Except on my Grumman Tiger, you can change the brake pads without disconnecting the brake lines.  This is why the FAA took the view that something which is legal preventive maintenance on one plane might not be on another.  One has to examine the entire process to make the determination.

didn't say I had to disconnect the calipers (although I have under the A&P's supervision to rebuild them), I just said that removing it would be a no no without proper "supervision"


And I was saying that on some planes, there would be no need for a mechanic's supervision/signature to replace the pads since it isn't a "complex assembly operation", but on others where disconnecting hydraulic lines is involved, it could be, which is why there's no one-size-fits-all answer.
Votes
Ronald Levy:

Except on my Grumman Tiger, you can change the brake pads without disconnecting the brake lines.  This is why the FAA took the view that something which is legal preventive maintenance on one plane might not be on another.  One has to examine the entire process to make the determination.

didn't say I had to disconnect the calipers (although I have under the A&P's supervision to rebuild them), I just said that removing it would be a no no without proper "supervision"

Other than trying to be dissuaded, I think the example I provided certainly falls under the guidelines of owner preventative maintenance.

Votes
1080 Posts
Jeffrey Ross:
Ronald Levy:
Not to mention that "can" and "may" are different issues.  Not only must it be permissible by the regulations, but you also must have the knowledge and skill to do so.  For a lot of us, that means getting a licensed mechanic to teach us the procedure and observe our performance of it before we do it on our own.

Let us assume I have the knowledge to do the work I'm looking to perform competently, eg taught, shown, performed the work previously under the supervision of an A&P etc...  So am I reading the FAA interpretation of the rules correctly in that replacing the brake pads would fall under owner allowed maintenance?  I would think so.

Removing the brake caliper completely would be a no no as hydraulic lines are expressly forbidden and the brakes are hydraulically operated.  I'm sure you can make an argument that the FAA was referring to high pressure hydraulic lines, eg those operating gear retraction pistons, but I can see opening the the hydraulic line would introduce air that would have to be bled out, and although I'm capable of doing it, I would think this would not fall under the maintenance guidelines.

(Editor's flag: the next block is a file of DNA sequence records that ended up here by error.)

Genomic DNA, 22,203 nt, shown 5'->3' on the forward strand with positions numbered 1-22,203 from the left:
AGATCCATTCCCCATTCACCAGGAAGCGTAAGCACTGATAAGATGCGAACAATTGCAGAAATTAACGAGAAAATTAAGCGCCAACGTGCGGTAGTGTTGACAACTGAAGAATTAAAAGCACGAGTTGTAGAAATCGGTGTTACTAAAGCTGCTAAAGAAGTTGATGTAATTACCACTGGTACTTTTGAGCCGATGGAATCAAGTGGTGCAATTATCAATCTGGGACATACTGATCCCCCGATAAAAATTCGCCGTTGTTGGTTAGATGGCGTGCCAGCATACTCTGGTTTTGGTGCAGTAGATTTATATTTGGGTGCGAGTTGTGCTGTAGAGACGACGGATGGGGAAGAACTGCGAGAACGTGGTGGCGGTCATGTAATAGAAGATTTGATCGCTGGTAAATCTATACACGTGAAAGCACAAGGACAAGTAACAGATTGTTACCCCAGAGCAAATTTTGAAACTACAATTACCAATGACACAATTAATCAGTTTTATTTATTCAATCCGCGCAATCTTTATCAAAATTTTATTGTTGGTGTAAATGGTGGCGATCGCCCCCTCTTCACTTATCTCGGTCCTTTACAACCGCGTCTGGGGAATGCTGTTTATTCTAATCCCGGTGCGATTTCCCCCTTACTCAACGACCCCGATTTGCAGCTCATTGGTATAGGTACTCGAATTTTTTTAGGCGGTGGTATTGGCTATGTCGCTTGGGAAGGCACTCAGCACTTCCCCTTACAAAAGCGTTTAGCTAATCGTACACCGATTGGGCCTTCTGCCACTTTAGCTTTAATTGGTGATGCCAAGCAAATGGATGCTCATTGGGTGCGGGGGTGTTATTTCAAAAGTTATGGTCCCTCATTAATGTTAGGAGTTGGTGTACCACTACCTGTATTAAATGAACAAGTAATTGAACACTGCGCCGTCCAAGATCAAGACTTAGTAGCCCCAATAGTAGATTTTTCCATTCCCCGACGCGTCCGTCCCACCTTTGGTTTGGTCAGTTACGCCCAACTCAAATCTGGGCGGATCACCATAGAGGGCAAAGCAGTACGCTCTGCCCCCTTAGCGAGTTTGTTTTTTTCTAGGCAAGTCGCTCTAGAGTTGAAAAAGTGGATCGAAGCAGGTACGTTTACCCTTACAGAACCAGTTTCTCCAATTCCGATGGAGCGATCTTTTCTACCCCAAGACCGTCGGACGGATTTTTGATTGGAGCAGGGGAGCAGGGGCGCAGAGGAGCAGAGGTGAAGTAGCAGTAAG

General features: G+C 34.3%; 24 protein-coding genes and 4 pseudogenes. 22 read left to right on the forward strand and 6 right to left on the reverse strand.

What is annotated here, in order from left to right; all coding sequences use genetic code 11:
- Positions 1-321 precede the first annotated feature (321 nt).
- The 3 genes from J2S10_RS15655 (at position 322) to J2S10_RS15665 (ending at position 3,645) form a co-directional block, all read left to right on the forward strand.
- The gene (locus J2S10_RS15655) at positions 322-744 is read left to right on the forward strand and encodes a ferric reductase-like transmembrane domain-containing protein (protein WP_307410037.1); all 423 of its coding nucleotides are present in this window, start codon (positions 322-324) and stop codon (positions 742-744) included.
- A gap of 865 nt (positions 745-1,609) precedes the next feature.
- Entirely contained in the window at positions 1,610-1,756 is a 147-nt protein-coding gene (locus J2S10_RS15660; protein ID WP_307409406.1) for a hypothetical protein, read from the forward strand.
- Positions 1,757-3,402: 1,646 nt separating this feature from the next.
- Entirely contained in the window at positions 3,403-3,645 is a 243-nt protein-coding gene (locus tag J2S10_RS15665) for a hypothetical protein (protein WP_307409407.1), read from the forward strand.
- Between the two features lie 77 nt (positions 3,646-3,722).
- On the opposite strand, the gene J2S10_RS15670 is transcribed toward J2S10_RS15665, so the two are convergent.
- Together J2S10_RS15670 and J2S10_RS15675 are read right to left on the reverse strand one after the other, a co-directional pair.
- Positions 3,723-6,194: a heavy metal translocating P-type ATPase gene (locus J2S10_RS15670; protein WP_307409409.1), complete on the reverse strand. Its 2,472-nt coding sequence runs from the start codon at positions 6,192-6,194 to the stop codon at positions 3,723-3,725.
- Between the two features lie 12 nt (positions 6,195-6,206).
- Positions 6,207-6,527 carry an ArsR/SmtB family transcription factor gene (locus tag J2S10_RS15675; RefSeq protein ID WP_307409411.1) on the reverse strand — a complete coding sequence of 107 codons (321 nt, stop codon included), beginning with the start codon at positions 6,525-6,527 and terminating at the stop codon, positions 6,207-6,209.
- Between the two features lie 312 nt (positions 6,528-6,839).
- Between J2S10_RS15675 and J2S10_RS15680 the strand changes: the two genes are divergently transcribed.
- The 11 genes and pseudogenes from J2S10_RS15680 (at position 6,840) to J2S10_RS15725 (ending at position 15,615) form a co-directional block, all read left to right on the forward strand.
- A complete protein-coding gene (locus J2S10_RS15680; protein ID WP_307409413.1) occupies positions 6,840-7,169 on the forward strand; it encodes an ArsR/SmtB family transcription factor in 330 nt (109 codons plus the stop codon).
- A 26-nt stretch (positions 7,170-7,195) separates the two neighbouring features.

Except on my Grumman Tiger, you can change the brake pads without disconnecting the brake lines.  This is why the FAA took the view that something which is legal preventive maintenance on one plane might not be on another.  One has to examine the entire process to make the determination.

Votes
Ronald Levy:
Not to mention that "can" and "may" are different issues.  Not only must it be permissible by the regulations, but you also must have the knowledge and skill to do so.  For a lot of us, that means getting a licensed mechanic to teach us the procedure and observe our performance of it before we do it on our own.

Let us assume I have the knowledge to do the work I'm looking to perform competently, eg taught, shown, performed the work previously under the supervision of an A&P etc...  So am I reading the FAA interpretation of the rules correctly in that replacing the brake pads would fall under owner allowed maintenance?  I would think so.

Removing the brake caliper completely would be a no no as hydraulic lines are expressly forbidden and the brakes are hydraulically operated.  I'm sure you can make an argument that the FAA was referring to high pressure hydraulic lines, eg those operating gear retraction pistons, but I can see opening the the hydraulic line would introduce air that would have to be bled out, and although I'm capable of doing it, I would think this would not fall under the maintenance guidelines.

Votes
1080 Posts
Not to mention that "can" and "may" are different issues.  Not only must it be permissible by the regulations, but you also must have the knowledge and skill to do so.  For a lot of us, that means getting a licensed mechanic to teach us the procedure and observe our performance of it before we do it on our own.